Kleptoparasitism of Shoebills Balaeniceps rex by African Fish Eagles Haliaeetus vocifer in Western Tanzania

Jasson John, Woo Lee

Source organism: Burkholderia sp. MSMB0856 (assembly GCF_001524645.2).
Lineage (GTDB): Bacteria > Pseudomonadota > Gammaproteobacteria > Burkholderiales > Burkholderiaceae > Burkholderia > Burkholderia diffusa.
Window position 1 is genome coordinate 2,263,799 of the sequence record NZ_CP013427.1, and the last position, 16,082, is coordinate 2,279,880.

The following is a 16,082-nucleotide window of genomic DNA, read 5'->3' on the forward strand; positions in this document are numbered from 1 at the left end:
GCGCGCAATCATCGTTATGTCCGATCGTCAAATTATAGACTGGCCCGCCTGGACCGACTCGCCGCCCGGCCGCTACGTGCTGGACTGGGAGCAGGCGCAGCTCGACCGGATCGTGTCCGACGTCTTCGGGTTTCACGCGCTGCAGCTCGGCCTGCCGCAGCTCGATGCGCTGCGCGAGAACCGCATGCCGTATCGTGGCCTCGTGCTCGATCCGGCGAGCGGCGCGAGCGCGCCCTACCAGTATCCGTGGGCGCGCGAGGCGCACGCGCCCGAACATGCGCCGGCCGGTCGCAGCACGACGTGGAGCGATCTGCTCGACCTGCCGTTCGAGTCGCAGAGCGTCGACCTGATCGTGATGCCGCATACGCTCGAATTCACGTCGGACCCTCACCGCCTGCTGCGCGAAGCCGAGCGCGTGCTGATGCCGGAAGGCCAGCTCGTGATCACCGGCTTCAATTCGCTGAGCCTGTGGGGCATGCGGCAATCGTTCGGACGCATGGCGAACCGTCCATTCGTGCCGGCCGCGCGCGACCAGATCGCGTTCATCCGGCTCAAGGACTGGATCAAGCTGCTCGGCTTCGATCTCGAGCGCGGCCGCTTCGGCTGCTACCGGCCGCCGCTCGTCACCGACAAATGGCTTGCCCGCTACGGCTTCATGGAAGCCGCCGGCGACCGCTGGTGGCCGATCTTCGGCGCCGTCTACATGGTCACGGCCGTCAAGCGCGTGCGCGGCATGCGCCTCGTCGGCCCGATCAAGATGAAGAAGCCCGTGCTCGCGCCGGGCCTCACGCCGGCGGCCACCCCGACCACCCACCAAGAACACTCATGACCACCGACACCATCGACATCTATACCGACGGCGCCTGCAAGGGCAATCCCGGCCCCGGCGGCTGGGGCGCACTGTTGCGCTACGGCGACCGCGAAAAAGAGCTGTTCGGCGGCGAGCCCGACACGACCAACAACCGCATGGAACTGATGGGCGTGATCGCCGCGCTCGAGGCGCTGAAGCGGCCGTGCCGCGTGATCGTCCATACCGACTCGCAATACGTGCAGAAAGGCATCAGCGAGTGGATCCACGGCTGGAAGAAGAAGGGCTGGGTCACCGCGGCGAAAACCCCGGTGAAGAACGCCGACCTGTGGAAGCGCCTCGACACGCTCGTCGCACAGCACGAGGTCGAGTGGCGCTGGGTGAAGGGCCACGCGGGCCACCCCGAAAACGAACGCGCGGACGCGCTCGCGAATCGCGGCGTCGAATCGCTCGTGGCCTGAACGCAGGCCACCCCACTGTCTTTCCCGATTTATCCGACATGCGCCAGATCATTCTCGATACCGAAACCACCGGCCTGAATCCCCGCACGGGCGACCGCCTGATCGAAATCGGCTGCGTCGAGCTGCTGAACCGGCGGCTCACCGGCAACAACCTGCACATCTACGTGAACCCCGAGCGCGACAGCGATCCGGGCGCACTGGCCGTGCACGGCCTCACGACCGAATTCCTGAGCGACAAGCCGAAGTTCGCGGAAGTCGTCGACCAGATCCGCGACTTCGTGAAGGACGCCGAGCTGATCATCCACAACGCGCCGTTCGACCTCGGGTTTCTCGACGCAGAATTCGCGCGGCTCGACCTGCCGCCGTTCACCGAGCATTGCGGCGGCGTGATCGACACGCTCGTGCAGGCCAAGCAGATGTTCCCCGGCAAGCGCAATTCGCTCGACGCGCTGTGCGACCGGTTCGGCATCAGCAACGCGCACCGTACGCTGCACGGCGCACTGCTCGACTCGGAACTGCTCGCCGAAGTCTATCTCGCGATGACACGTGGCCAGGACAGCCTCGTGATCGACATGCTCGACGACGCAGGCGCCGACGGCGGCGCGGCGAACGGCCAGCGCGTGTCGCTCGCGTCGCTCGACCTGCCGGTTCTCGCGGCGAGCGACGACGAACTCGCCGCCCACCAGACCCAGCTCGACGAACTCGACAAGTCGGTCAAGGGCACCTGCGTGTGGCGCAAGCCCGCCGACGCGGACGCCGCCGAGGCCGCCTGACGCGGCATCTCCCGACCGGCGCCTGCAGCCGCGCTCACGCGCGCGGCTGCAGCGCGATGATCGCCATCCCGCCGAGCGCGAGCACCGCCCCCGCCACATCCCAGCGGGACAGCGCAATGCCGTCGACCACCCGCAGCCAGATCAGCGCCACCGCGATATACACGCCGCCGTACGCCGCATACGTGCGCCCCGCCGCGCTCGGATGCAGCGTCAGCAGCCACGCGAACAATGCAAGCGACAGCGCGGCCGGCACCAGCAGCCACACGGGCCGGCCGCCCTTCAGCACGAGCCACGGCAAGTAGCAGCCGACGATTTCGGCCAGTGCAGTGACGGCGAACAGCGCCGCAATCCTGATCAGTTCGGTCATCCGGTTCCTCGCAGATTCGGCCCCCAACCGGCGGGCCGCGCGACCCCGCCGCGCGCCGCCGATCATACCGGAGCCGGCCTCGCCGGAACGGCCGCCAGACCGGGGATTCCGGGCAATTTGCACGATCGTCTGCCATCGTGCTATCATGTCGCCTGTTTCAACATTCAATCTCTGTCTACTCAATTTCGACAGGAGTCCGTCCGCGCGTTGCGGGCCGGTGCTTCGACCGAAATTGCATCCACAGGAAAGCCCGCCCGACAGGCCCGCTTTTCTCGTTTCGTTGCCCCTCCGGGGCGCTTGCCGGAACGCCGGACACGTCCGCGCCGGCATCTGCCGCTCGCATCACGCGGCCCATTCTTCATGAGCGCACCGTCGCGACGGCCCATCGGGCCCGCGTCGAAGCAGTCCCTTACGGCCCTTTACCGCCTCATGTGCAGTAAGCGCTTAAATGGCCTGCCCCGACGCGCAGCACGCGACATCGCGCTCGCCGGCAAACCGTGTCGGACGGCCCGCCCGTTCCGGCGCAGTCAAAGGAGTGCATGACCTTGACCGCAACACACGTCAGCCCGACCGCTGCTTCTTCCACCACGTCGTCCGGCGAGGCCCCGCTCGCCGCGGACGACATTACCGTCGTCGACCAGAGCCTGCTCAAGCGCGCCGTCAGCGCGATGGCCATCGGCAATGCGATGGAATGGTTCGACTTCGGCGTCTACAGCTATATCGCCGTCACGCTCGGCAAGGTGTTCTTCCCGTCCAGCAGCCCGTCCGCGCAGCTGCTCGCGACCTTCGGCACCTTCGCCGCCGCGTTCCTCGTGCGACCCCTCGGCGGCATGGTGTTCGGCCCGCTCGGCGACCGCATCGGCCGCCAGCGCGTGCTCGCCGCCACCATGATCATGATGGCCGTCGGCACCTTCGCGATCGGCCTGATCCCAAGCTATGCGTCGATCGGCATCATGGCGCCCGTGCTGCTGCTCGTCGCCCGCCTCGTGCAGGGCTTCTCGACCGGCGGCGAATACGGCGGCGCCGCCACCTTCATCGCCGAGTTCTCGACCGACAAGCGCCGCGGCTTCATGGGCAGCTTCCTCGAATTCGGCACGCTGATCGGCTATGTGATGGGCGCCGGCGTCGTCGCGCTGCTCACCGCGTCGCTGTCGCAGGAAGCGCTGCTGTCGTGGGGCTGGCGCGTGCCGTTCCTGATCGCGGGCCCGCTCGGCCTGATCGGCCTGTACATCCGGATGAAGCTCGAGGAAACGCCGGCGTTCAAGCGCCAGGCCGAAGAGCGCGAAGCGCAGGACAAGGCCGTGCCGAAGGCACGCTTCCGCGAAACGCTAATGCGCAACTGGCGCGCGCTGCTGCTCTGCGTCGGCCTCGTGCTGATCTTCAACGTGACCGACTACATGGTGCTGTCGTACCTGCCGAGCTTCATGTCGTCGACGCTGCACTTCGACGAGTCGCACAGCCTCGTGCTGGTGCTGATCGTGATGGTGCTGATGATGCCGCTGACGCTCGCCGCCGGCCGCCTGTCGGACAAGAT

Kleptoparasitism is a specialised form of foraging interference occurring throughout the animal kingdom and especially is well documented among birds including African fish eagle Haliaeetus vocifer. However, only one record is reported between fish eagle and shoebill Balaeniceps rex despite their habitat overlap and it remains undescribed. This paper documents kleptoparasitism of shoebills by fish eagles in Malagarasi wetlands, western Tanzania. Kleptoparasitism was highly seasonal occurring in the dry season, especially at low floods. Both adults and non-adult eagles stole prey from shoebills, with non-adults initiating attacks at shorter distances than adults perhaps because of the lack of experience. The shoebill preys were comparatively larger than those from fish eagle own fishing and required long preparation time which provided the opportunities to kleptoparasites. Shoebill’s long prey handling time (6.90 ± 4.48 min) may have provided benefits to fish eagles as all kleptoparasitism attempts (n = 138) were successful. Moreover, it seemed likely that an attacking fish eagle posed significant danger to the shoebill and given the fact that shoebill lacks structures such as pointed bill to defend from kleptoparasitic attack it opted not to retaliate. Perch availability and habitat openness in the study sites could also have facilitated kleptoparasitic behaviours.

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